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Discussion Starter · #1 ·
Just wondering whether calling myself a 'transitional vegetarian' is okay?

Back story:
I grew up on a farm and was taught because we DO eat animals, that they needed to be treated with the utmost respect and care. Even in slaughter, it was emphasised that the death of an animal should be as quick and painless as possible. I thought everyone was taught that level of respect for the animals they were in charge of.

Even though I wasn't happy about an animal dying for me, I enjoyed meat and knew of no other alternative than tofu.

Things changed, I started dating a vegetarian and decided to give his lifestyle a go for a month, to see what it was like. Other things happened, like an abattoir video showing the torture of animals in my OWN country. And I put down my knife.

But, I'm not comfortable calling myself a vegetarian-

1. My parents. I had the opportunities I did, largely because of the income from our farm. I don't want to throw it in their faces. Our farm was/is a good farm, organic, respectful of the animals and very sustainable environmentally. If I knew everyone had those practises, I probably wouldn't consider vegetarianism at all.

2. I've only been 'meat free' for at most 2 months. Christmas and some other family meetings, where I wasn't sure where I stood, I just put the meat on my plate and ate it.

3. It's a huge step. I don't want to say "I'm vegetarian" just for, in a few months time, me have to take that step back. Both because there are some friends who think I'm only going down this path because of my partner (and they might not be 100% wrong) and because I don't want to cheapen the term. If I take it on, I want it to be a commitment.

So, is 'transitional vegetarian' okay? I mean, when people push me for a definition, I'd like to give them one. I'd like to be able to give myself a label to work on.

Any thoughts?
 

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I think you can call yourself whatever you like, it's not a label that matters. There are probably lots of people in the world that do not eat meat that don't bother with calling themselves vegetarian, it's just the way things are. I do think however that if you actually want to be vegetarian, one of the first steps is to announce it. This can save you from the awkward stares at Thanksgiving as to why you're not tucking into the turkey, and it gives you a certain responsibility to uphold it, so that you don't go back to eating meat, since no one would know.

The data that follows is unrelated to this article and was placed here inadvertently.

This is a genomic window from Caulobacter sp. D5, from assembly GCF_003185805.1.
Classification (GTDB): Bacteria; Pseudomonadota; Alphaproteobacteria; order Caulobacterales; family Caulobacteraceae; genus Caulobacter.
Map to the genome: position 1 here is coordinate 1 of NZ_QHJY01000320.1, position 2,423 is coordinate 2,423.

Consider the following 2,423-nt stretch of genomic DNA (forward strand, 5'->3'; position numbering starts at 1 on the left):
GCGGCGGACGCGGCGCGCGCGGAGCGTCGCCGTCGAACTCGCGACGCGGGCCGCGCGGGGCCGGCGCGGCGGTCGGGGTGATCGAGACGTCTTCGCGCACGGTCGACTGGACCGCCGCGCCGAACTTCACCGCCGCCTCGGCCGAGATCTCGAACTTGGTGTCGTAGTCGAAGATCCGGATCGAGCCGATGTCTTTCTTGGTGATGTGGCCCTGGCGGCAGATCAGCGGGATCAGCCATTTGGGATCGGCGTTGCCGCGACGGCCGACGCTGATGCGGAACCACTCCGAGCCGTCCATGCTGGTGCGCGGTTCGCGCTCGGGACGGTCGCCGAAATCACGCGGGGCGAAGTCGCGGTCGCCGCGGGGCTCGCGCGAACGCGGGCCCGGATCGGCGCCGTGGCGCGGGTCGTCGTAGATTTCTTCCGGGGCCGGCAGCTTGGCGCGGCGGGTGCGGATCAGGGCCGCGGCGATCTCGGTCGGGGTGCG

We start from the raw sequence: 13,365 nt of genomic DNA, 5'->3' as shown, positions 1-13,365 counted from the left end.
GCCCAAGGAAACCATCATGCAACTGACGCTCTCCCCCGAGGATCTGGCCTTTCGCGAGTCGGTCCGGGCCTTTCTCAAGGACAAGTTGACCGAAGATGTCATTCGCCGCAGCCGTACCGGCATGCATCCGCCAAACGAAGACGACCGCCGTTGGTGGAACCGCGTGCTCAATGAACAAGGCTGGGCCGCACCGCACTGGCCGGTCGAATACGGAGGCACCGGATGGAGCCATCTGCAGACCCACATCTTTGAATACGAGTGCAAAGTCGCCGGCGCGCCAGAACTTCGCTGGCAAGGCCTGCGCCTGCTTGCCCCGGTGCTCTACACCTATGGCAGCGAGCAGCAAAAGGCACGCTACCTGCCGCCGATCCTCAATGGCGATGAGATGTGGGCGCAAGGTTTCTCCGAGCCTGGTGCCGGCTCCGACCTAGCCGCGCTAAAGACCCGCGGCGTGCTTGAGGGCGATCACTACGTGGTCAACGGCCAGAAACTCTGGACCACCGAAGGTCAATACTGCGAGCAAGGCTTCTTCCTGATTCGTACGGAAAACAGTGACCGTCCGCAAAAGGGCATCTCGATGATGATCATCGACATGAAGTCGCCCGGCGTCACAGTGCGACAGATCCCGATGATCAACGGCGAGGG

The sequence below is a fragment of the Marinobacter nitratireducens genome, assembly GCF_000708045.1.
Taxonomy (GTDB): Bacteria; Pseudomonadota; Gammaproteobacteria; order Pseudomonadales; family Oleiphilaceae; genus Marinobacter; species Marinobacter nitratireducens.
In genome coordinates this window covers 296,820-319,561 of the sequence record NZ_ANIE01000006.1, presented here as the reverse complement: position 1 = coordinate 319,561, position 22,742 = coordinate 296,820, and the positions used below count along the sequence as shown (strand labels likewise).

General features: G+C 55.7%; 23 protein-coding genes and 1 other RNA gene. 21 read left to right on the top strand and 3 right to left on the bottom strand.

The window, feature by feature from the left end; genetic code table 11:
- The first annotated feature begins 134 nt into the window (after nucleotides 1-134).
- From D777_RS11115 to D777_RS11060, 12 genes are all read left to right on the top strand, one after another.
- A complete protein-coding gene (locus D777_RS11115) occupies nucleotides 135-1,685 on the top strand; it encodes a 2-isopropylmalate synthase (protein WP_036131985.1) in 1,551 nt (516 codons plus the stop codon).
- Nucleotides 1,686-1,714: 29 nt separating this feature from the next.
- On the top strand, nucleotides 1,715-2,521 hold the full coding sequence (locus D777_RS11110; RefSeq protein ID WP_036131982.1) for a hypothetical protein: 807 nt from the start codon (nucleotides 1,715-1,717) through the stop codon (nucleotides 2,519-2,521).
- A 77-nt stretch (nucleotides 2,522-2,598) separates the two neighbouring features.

Whatever you choose, good luck
 

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I agree with limes... Some of the problems I ran into with extended family when I first went veg is that some did not know and then felt HORRIBLE when they saw there wasn't much for me to eat.

I just made a big announcement to my immediate family and I got the "well what will you eat for Christmas" questions from my mom (big meat-lover) and I just told her she didn't have to do anything special, I'd take care of it. But she of course made sure a bunch of the sides were meat-free. Even if you tell your family your just "trying" to go veg it'll likely make things easier.
 

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You could say "I'm eating a vegetarian diet"/"I'm trying to eat a vegetarian diet"... It's not really a label in the same way saying "I'm a vegetarian" is. Or you could say "I'm meat-free"/"I'm eating a meat-free diet" etc (even though, by definition, meat-free doesn't include the slaughter by-products like gelatin and rennet whereas vegetarian does).

But I would agree with what Limes said.
 

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I think you should worry less about what arbitrary, pre-packaged label you apply to yourself. It honestly matters far less at the end of the day than the fact you're making an effort to reduce needless suffering and waste in the world. Things like "vegan" are only words, but there is tangible suffering involved in meat production. Suffering matters more than words. You're making a great effort and I think it's awesome.